Last night I went along to the Oxford Geek Night #30 to see Eben Upton talking about the Raspberry Pi. It was a good evening, but it was absolutely wall-to-wall people. Fortunately, it was obvious that it was going to be busy, so I got there very early and got a seat at a table near the stage.
But you can be too clever sometimes can’t you? The fact that there were so many people ‘standing in the gap’ meant that I couldn’t see the stage. :( I enjoyed Eben’s talk though. The sound system was great, so I heard him very clearly. Actually, being there early, I was roped in to help with the sound check, so I gave a rendition of the Jabberwock to check the mic was working properly. That was fun.
In the break, I got the chance to meet Eben, demonstrate and hand over the raspberry pi direct servo controlled flag-waving demo for the Raspberry Pi Foundation’s demo table. We managed a few words as well. I would have loved to have talked for longer, but Eben clearly needed to go and get some sleep in advance of a flight to the US today. Despite that though, he ‘lent his ear’ generously to those who wanted to talk to him. I hope we’ll get another chance to talk soon. I want to have a chat with Liz as well.
Dave “Pi in the Sky” Akerman was there as well, also bearing gifts. Dave gave Eben the TARDIS from his recent balloon flight and the recently retired “Pi in the Sky” Raspberry Pi all nicely framed up. He also kindly sent me this photo (my shots didn’t come out well in the dark room :( )
Local ‘Oxford Jammer’ Pete Andrew demonstrated his solenoid sequencer as well. There were several other short talks. All of them were good.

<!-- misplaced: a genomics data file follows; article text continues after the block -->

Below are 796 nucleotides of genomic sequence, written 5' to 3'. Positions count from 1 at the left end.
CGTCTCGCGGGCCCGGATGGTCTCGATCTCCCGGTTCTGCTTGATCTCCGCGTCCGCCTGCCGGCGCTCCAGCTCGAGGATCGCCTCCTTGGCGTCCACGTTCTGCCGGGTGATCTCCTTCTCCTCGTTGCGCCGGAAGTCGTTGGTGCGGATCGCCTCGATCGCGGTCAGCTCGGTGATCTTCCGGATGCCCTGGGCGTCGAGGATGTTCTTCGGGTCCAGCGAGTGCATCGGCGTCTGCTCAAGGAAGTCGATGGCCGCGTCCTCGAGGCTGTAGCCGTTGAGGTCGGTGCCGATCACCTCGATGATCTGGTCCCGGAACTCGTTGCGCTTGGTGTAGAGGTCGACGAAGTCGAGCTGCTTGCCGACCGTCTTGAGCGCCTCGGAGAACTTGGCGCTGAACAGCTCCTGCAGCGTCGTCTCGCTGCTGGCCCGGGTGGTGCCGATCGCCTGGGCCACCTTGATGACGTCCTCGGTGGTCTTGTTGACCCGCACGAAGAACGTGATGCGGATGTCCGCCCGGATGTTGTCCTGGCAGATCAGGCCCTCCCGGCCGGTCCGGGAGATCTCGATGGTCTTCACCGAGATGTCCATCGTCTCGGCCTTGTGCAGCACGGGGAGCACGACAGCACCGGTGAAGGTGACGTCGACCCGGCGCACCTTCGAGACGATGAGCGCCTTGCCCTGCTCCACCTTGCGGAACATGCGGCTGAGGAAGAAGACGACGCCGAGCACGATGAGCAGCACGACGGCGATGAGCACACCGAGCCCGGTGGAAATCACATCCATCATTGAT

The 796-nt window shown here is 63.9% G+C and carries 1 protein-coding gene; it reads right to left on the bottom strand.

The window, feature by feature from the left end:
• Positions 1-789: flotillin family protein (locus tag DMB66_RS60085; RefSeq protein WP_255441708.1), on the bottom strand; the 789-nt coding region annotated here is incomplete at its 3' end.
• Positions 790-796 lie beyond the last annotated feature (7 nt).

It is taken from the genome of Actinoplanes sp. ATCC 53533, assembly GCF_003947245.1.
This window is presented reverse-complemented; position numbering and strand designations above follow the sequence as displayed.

There were also a few 1 minute “open mic” slots, the majority of which were used by companies wanting to recruit people with specific computer skills. It’s obviously hard to find good people with the right skills in IT – which is exactly where the goals of the Raspberry Pi Foundation fit in.
It was also great to see several friends from the Oxford Raspberry Jam and RS too. If you have a ‘Geek Night’ near you, check it out. They’re rather good fun.
I’m really sorry I couldn’t make it – I’d been looking forward to the evening! Sounds like there may be a Jam in Cambridge in the next couple of months; I hope you can come along. It’d be nice to make some time for a chat.
I’m sticking that flagwaving demo on the Raspberry Pi blog tomorrow, btw. Thank you again! :)
That’s OK Liz. I know how ridiculously busy you are and sometimes things don’t turn out the way we expect. :( I’d love to come to a Cambridge Jam.
You’re very welcome for the demo. It does run more smoothly on an ATMega, but it tickles me that it can work directly from the Pi.
Hopefully I can come to the Cambridge Jam too, and hopefully it will be less jammed than last night! I couldn’t even see the stage from the only space I could find (conveniently next the the bar).
We should have been in touch Dave. I would have saved you a seat. Mind you I couldn’t see either. :)